Women don’t have to have a period every month, doctors say, and it’s safe to use birth control pills to space out your periods to every few months — or even have none at all — if you choose.
The U.K.’s Faculty of Sexual and Reproductive Healthcare issued new guidelines on combined hormonal contraception — which includes the birth control pill, transdermal patch and vaginal ring — this week. This sparked a discussion online about why birth control pills traditionally included a seven-day break from active pills, if there was no health benefit to having that period as the guidelines say.
Those sugar pills were originally put in to mimic a woman’s natural cycle and make the Pill more socially-acceptable at a time when birth control was taboo, said Dr. Nicole Todd, an obstetrician-gynaecologist at B.C. Women’s Hospital and Health Centre.
Although Canada has had guidelines on the practice since 2007, many women still aren’t aware that they can use birth control pills to have fewer periods, Todd said.
“I think that there is still a common belief that women should have a period every month.”
But medically, she said, they don’t.
“Now we’re giving women the opportunity not to have a period,” Todd said. “And that’s completely safe to do so.”
About your period
Dr. Amanda Black, a professor of obstetrics and gynaecology at the University of Ottawa, and lead author of the Canadian guidelines, said that the periods that women who are taking birth control pills experience are not exactly the same as a normal period.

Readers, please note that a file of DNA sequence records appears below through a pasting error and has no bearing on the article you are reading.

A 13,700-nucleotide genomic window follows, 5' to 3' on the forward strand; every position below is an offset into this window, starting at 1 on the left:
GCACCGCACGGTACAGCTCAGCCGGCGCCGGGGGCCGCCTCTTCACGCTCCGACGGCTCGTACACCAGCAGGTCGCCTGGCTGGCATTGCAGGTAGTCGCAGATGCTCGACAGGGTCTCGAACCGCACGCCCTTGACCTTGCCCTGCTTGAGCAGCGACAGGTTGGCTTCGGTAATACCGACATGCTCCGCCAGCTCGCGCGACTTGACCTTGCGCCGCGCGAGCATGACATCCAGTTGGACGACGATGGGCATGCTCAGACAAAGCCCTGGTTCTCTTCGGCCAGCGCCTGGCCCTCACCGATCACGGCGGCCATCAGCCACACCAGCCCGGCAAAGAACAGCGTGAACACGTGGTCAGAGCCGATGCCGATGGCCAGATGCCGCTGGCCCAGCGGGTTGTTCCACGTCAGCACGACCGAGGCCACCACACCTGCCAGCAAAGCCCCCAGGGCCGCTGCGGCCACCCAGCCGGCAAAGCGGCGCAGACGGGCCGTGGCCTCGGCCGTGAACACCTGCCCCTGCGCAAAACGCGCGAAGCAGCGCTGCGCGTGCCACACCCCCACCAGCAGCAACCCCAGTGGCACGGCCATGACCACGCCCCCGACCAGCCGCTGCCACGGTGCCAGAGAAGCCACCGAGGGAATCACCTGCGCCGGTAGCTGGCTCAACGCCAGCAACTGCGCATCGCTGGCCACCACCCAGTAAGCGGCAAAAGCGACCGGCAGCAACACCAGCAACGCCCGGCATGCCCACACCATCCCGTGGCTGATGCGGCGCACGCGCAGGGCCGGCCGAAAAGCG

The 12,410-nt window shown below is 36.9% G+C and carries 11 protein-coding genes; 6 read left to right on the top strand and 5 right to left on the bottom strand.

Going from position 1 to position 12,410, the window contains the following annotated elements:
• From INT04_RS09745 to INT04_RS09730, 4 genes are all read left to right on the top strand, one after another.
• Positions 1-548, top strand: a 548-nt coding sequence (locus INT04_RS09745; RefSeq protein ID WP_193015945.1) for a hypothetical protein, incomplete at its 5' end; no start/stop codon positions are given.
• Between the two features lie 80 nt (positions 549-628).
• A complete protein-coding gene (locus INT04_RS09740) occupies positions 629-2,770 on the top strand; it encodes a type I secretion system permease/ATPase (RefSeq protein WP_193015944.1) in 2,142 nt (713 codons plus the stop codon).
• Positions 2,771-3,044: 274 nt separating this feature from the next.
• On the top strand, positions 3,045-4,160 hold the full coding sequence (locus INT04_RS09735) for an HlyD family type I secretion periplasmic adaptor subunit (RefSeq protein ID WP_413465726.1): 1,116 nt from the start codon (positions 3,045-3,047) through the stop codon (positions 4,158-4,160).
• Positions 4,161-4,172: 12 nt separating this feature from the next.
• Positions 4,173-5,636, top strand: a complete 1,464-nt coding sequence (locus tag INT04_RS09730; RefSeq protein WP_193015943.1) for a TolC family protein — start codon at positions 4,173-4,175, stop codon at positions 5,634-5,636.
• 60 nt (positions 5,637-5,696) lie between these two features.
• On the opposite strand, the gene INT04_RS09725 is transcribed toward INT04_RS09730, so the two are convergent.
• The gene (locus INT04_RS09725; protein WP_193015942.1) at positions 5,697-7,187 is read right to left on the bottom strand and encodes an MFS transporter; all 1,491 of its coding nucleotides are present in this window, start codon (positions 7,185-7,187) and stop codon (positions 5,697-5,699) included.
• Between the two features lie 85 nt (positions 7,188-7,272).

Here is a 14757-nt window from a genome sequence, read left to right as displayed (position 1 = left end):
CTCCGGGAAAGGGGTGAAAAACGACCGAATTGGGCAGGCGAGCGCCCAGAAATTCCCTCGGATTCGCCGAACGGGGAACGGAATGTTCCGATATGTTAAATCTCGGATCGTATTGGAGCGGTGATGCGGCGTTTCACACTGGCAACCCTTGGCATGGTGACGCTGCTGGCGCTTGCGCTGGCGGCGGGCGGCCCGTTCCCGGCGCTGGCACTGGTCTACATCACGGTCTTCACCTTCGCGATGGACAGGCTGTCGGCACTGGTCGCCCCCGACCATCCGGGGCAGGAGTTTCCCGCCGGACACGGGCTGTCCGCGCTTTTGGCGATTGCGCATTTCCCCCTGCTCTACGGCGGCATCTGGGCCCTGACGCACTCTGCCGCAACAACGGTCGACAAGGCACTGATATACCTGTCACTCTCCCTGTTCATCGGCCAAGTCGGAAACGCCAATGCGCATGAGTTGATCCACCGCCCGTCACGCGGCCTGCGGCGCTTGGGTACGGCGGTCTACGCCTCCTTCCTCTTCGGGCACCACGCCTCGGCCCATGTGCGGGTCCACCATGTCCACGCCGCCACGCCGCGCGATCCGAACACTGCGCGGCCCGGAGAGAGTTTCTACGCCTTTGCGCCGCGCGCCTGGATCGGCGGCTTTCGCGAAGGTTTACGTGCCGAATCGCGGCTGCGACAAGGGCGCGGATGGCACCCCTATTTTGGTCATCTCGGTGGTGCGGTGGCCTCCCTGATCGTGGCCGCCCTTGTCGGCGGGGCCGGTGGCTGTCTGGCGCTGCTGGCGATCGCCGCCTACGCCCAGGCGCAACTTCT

On a normal hormone-free menstrual cycle, the uterine lining builds up over time and gets shed at the end of the cycle — which is what your period is. When you’re on birth control, the progestin in the pill prevents the uterine lining from thickening, so there’s no need to shed it, she said. Instead, you bleed due to withdrawal of the hormones, while you’re taking sugar pills for seven days.
“People always worry that the lining of the uterus is building up, there’s all these toxins building up in my body and there’s blood building up in my body, but it doesn’t do that at all,” Black said.
“There’s nothing saying you have to have that every four weeks. You could have it every eight weeks, every 12 weeks, or you could not have one at all.”
And no, if you only have a period every three months, you’re not going to have three months’ worth of blood all at once, she said. There’s no need to worry about a super-period.
Extended-cycle birth control
Taking an “extended cycle” of birth control can be done a few ways, Todd said. There are some brands of pill on the market that come in packages of 24 active pills, meaning the woman would have just four hormone-free days per 28-day cycle.
There are other packages that contain three months’ worth of continuous pills, with seven days off at the end. These might be good choices for insurance purposes, Black said, since you’d only have to buy a few packs a year.
Or, you can take packages of 21-day pills back to back, she said, though she recommends choosing a “monophasic” pill, where the dose of hormones is the same in each pill if you choose that option.